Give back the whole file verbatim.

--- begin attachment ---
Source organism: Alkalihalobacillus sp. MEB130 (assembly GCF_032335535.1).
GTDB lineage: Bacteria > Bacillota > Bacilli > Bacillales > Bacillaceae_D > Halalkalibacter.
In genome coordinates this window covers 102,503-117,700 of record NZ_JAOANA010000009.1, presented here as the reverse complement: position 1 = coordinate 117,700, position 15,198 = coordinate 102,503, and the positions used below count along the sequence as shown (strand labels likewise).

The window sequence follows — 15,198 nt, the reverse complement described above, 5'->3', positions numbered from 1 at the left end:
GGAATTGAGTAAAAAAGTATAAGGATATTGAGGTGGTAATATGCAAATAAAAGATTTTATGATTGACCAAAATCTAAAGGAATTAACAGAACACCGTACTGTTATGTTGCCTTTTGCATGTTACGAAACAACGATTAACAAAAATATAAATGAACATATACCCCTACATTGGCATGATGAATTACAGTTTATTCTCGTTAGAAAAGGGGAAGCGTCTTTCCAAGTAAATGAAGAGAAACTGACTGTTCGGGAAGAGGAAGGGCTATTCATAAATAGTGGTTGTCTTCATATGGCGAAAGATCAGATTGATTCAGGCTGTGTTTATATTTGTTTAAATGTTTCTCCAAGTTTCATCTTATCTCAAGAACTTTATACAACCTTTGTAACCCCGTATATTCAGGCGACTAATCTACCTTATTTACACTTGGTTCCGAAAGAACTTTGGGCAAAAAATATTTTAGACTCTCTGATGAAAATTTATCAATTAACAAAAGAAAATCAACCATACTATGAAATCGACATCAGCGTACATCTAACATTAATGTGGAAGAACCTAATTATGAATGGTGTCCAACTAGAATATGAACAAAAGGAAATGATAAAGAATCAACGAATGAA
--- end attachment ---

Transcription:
Source organism: Alkalihalobacillus sp. MEB130 (assembly GCF_032335535.1).
GTDB lineage: Bacteria > Bacillota > Bacilli > Bacillales > Bacillaceae_D > Halalkalibacter.
In genome coordinates this window covers 102,503-117,700 of record NZ_JAOANA010000009.1, presented here as the reverse complement: position 1 = coordinate 117,700, position 15,198 = coordinate 102,503, and the positions used below count along the sequence as shown (strand labels likewise).

The window sequence follows — 15,198 nt, the reverse complement described above, 5'->3', positions numbered from 1 at the left end:
GGAATTGAGTAAAAAAGTATAAGGATATTGAGGTGGTAATATGCAAATAAAAGATTTTATGATTGACCAAAATCTAAAGGAATTAACAGAACACCGTACTGTTATGTTGCCTTTTGCATGTTACGAAACAACGATTAACAAAAATATAAATGAACATATACCCCTACATTGGCATGATGAATTACAGTTTATTCTCGTTAGAAAAGGGGAAGCGTCTTTCCAAGTAAATGAAGAGAAACTGACTGTTCGGGAAGAGGAAGGGCTATTCATAAATAGTGGTTGTCTTCATATGGCGAAAGATCAGATTGATTCAGGCTGTGTTTATATTTGTTTAAATGTTTCTCCAAGTTTCATCTTATCTCAAGAACTTTATACAACCTTTGTAACCCCGTATATTCAGGCGACTAATCTACCTTATTTACACTTGGTTCCGAAAGAACTTTGGGCAAAAAATATTTTAGACTCTCTGATGAAAATTTATCAATTAACAAAAGAAAATCAACCATACTATGAAATCGACATCAGCGTACATCTAACATTAATGTGGAAGAACCTAATTATGAATGGTGTCCAACTAGAATATGAACAAAAGGAAATGATAAAGAATCAACGAATGAA